Victim of Despot's Cruelty 'Recalls the Horrors'
By Gerry J. Gilmore
American Forces Press Service
WASHINGTON, June 2, 2004 If the rooms within Abu Ghraib could talk, they'd likely recount tales of the unspeakable.
Iraqi Salah Znad grasps a glass with his new prosthetic right
hand May 28 at the Pentagon. Znad had had his hand cut off in 1995 while a
prisoner at Abu Ghraib. He and six other Iraqis who'd suffered under Saddam
Hussein's brutal regime each recently received new hands, thanks to American
benefactors. Photo by Gerry J. Gilmore
(Click photo for screen-resolution image);high-resolution image available.
"My misfortune is that I fell into trouble with the Saddam regime," Znad explained through an interpreter during a May 28 interview at the Pentagon.
Znad said he was arrested Aug. 21, 1994, for discussing currency exchange rates over the telephone and spent five months at Abu Ghraib. During his imprisonment in early 1995 Hussein's minions cut off his hand, the Baghdad resident said.
That wasn't all. Znad pointed to his forehead where a faint "x" could still be seen, despite surgery performed to remove it. Saddam's jailors, he explained, had tattooed the symbol - meant to mark Znad as a criminal -- just above his eyes.
Yet, today brings happier times for the 38-year-old schoolteacher and fellow Abu Ghraib victims Laith Agar, Hassan Al Gearawy, Qasim Kadhim, Basim Al Fadhly, Nazaar Joudi and Al-laa Hassan. Now, all boast new, prosthetic right hands, courtesy of various American benefactors.
The group was flown to Houston in early April to receive new hands and to have the "x" tattoos removed. After recuperation the Iraqis came to Washington and visited wounded U.S. service members at Walter Reed Army Medical Center and also met with President Bush at the White House May 25.
Znad said he is grateful for Saddam's ouster in April 2003 by U.S.-coalition forces. Although bloodshed continues in his country in the post-Saddam era, he noted Iraqis "have hope now."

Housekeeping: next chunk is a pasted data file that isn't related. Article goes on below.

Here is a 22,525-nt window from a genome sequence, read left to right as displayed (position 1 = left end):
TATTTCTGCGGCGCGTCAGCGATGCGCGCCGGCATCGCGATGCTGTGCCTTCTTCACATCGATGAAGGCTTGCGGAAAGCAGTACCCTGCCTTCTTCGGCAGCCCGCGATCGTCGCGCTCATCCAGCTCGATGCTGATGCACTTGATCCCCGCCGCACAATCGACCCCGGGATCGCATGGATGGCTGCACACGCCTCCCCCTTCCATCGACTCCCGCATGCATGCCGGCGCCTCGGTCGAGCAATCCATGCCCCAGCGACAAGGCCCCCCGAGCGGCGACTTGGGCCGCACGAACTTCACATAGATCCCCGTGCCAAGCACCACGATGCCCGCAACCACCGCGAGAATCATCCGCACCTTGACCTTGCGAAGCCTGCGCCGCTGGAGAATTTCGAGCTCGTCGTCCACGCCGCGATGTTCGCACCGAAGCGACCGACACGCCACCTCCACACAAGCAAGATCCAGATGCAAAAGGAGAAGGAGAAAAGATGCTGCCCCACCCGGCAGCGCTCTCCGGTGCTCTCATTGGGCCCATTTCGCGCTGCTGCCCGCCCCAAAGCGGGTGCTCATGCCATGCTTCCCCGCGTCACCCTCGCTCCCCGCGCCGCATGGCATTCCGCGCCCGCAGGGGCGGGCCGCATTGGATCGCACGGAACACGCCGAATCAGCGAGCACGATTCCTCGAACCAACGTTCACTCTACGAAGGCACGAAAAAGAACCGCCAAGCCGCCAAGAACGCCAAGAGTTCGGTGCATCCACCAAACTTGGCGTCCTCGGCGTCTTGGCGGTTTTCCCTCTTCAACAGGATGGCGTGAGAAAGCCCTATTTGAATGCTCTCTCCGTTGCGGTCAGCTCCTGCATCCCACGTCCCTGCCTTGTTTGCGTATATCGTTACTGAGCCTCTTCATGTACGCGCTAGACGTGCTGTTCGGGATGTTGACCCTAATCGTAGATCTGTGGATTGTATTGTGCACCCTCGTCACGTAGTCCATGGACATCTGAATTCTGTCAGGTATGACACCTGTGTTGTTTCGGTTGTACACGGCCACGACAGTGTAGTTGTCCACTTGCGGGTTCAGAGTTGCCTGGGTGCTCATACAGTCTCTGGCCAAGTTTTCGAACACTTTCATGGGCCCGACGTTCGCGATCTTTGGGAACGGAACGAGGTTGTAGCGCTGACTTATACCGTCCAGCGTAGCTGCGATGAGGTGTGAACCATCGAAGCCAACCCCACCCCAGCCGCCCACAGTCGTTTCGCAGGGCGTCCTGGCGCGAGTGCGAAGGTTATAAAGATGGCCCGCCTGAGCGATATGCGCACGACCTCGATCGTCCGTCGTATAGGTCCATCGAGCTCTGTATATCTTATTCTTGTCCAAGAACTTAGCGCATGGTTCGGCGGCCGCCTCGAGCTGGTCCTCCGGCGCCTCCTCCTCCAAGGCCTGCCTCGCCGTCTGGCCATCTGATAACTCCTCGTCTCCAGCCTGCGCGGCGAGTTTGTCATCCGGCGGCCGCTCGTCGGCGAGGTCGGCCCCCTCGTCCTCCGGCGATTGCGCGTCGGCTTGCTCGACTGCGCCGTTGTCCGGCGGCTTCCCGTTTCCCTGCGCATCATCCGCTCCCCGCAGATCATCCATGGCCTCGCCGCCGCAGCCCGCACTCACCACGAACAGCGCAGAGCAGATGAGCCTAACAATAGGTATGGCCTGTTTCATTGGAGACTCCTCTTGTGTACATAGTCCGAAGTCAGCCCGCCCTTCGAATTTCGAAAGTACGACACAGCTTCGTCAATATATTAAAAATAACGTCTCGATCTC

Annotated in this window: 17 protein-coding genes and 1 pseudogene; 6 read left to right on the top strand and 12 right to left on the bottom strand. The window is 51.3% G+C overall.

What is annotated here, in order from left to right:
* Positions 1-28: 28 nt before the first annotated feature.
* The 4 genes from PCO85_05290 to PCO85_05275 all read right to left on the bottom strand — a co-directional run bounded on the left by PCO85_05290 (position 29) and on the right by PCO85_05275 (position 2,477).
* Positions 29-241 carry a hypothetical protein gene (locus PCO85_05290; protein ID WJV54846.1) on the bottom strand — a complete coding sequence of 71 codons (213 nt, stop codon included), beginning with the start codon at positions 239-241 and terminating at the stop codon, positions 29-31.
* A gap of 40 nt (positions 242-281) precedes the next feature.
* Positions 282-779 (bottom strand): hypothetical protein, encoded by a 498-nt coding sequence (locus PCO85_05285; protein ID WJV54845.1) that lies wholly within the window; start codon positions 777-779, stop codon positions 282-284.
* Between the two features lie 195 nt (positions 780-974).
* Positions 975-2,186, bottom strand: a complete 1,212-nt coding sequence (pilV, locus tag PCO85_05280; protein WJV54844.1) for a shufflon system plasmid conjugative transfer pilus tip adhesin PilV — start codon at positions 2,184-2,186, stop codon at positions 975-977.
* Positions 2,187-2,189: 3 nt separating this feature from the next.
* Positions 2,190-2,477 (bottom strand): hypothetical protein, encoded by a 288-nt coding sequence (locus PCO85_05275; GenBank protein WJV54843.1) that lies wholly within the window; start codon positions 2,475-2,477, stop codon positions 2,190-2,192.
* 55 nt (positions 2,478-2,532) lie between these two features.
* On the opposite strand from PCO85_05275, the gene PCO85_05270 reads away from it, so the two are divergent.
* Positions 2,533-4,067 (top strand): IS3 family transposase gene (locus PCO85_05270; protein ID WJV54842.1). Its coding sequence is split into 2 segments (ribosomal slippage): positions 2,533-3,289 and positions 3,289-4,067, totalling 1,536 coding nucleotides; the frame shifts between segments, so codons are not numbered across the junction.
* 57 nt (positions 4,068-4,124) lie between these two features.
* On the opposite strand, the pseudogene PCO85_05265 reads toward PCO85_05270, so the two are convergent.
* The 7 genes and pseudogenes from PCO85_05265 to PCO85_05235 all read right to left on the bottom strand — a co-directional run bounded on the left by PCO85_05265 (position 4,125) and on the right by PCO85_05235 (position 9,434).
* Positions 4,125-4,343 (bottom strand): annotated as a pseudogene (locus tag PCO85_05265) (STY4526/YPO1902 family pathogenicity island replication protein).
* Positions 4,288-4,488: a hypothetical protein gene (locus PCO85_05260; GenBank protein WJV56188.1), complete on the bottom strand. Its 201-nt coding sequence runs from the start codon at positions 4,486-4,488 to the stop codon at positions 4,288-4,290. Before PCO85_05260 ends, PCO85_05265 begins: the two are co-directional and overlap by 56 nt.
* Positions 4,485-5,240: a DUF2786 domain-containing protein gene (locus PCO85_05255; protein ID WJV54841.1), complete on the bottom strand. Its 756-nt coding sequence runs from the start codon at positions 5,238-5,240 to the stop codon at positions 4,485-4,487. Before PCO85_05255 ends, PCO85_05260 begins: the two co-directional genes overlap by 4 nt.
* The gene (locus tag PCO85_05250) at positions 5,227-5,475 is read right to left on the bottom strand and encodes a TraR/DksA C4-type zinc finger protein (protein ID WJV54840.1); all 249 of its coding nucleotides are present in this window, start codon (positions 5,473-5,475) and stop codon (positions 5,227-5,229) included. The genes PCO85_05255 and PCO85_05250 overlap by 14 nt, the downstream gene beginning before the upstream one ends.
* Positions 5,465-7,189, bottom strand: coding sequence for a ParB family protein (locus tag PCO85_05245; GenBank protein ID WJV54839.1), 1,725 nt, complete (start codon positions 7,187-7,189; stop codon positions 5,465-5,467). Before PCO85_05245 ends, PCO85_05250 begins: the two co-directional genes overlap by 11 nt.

After losing the 1990-91 Gulf War, Saddam tightened his hold on the Iraqi people, Znad noted. That's why, he observed, the dictator had made an example of him and his fellow prisoners. Most Iraqis, he said, "were frustrated" with Hussein's brutal regime, but felt helpless to confront it.
"We expected his children would take his place if he should die, and their children," Znad remarked, noting that in this way Saddam's regime "would rule for 10,000 years to come."
The former dictator's elaborate palaces located throughout Iraq, Znad pointed out, prove that Hussein believed his family's rule would emulate the dynasties of the ancient pharaohs of Egypt.
Dr. Joseph Agris is a Houston plastic surgeon that had helped during the operations that provided new hands for Znad and the others. He confirmed nine Iraqis had lost their hands in the group that included Znad. One person, he said, died in Abu Ghraib prison soon after the amputation. The other, he noted, refused the offer to receive a new hand.
It's understandable, Agris observed, that some people would become untrusting and apprehensive after being subjugated to Saddam's torture.
"It was psychotic," he declared, noting the Iraqis' severed hands were put in a preservative and then placed into a basket.
"The basket was then delivered to Saddam," the doctor recalled, so that the dictator could be sure his mandate was carried out. Saddam, he noted, also had videotape shot showing the amputations.
"It's not something anyone wants to see," Agris, who saw the videotape, asserted, noting a person wearing a black hood crudely removed the prisoners' hands with a scalpel.
Filmmaker Don North saw the gruesome video when he was in Iraq working in Baghdad last year. North became determined to do something to help the victims.
"I tracked them down, found them, and asked them if I could tell their story," North recalled. Seven of the eight Iraqis agreed to participate, and North's hour-long documentary, titled, 'Remembering Saddam,' was recently completed. The film, he noted, contains footage of the Iraqis' amputations in Abu Ghraib prison.
So far, the former ABC and NBC news war correspondent noted, no media outlets have shown interest in airing the documentary.
North said he's now shooting another video, titled, "Forgetting Saddam," that documents the Iraqis' experiences in Houston and their visit to Washington.